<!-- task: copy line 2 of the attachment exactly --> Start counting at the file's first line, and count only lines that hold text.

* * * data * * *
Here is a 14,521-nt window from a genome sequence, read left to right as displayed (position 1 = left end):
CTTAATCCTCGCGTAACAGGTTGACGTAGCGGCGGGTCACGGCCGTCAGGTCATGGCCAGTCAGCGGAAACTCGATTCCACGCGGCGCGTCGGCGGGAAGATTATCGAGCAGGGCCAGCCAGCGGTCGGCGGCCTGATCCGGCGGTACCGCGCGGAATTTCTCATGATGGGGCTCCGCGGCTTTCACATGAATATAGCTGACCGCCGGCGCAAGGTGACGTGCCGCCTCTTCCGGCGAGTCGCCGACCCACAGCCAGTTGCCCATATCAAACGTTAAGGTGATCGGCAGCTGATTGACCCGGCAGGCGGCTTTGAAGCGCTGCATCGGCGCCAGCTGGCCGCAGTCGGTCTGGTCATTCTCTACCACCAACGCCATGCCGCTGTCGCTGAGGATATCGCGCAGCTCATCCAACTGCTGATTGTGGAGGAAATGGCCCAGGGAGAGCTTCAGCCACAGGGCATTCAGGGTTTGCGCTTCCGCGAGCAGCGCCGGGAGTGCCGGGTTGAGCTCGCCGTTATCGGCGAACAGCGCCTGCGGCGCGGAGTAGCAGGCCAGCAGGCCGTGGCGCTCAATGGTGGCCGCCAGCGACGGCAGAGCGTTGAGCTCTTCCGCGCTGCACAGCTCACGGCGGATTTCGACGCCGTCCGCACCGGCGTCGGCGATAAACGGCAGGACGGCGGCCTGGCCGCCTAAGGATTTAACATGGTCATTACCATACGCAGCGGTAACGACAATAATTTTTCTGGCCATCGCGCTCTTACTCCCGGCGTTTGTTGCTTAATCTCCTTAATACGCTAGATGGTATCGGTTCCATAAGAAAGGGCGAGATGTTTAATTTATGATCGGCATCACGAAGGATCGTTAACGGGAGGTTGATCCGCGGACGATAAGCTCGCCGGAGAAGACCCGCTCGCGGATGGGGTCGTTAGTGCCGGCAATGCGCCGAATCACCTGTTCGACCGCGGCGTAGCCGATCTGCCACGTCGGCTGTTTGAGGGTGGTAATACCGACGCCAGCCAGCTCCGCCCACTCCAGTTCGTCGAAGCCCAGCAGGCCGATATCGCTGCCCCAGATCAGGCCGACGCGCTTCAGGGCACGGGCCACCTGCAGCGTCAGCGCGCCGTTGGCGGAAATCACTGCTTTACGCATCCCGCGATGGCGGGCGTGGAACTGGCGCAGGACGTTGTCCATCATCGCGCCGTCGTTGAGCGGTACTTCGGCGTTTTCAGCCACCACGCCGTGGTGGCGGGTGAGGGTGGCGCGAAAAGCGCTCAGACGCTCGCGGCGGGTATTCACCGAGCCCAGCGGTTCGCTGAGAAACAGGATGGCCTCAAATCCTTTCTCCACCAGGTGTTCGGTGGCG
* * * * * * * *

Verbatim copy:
CTTAATCCTCGCGTAACAGGTTGACGTAGCGGCGGGTCACGGCCGTCAGGTCATGGCCAGTCAGCGGAAACTCGATTCCACGCGGCGCGTCGGCGGGAAGATTATCGAGCAGGGCCAGCCAGCGGTCGGCGGCCTGATCCGGCGGTACCGCGCGGAATTTCTCATGATGGGGCTCCGCGGCTTTCACATGAATATAGCTGACCGCCGGCGCAAGGTGACGTGCCGCCTCTTCCGGCGAGTCGCCGACCCACAGCCAGTTGCCCATATCAAACGTTAAGGTGATCGGCAGCTGATTGACCCGGCAGGCGGCTTTGAAGCGCTGCATCGGCGCCAGCTGGCCGCAGTCGGTCTGGTCATTCTCTACCACCAACGCCATGCCGCTGTCGCTGAGGATATCGCGCAGCTCATCCAACTGCTGATTGTGGAGGAAATGGCCCAGGGAGAGCTTCAGCCACAGGGCATTCAGGGTTTGCGCTTCCGCGAGCAGCGCCGGGAGTGCCGGGTTGAGCTCGCCGTTATCGGCGAACAGCGCCTGCGGCGCGGAGTAGCAGGCCAGCAGGCCGTGGCGCTCAATGGTGGCCGCCAGCGACGGCAGAGCGTTGAGCTCTTCCGCGCTGCACAGCTCACGGCGGATTTCGACGCCGTCCGCACCGGCGTCGGCGATAAACGGCAGGACGGCGGCCTGGCCGCCTAAGGATTTAACATGGTCATTACCATACGCAGCGGTAACGACAATAATTTTTCTGGCCATCGCGCTCTTACTCCCGGCGTTTGTTGCTTAATCTCCTTAATACGCTAGATGGTATCGGTTCCATAAGAAAGGGCGAGATGTTTAATTTATGATCGGCATCACGAAGGATCGTTAACGGGAGGTTGATCCGCGGACGATAAGCTCGCCGGAGAAGACCCGCTCGCGGATGGGGTCGTTAGTGCCGGCAATGCGCCGAATCACCTGTTCGACCGCGGCGTAGCCGATCTGCCACGTCGGCTGTTTGAGGGTGGTAATACCGACGCCAGCCAGCTCCGCCCACTCCAGTTCGTCGAAGCCCAGCAGGCCGATATCGCTGCCCCAGATCAGGCCGACGCGCTTCAGGGCACGGGCCACCTGCAGCGTCAGCGCGCCGTTGGCGGAAATCACTGCTTTACGCATCCCGCGATGGCGGGCGTGGAACTGGCGCAGGACGTTGTCCATCATCGCGCCGTCGTTGAGCGGTACTTCGGCGTTTTCAGCCACCACGCCGTGGTGGCGGGTGAGGGTGGCGCGAAAAGCGCTCAGACGCTCGCGGCGGGTATTCACCGAGCCCAGCGGTTCGCTGAGAAACAGGATGGCCTCAAATCCTTTCTCCACCAGGTGTTCGGTGGCG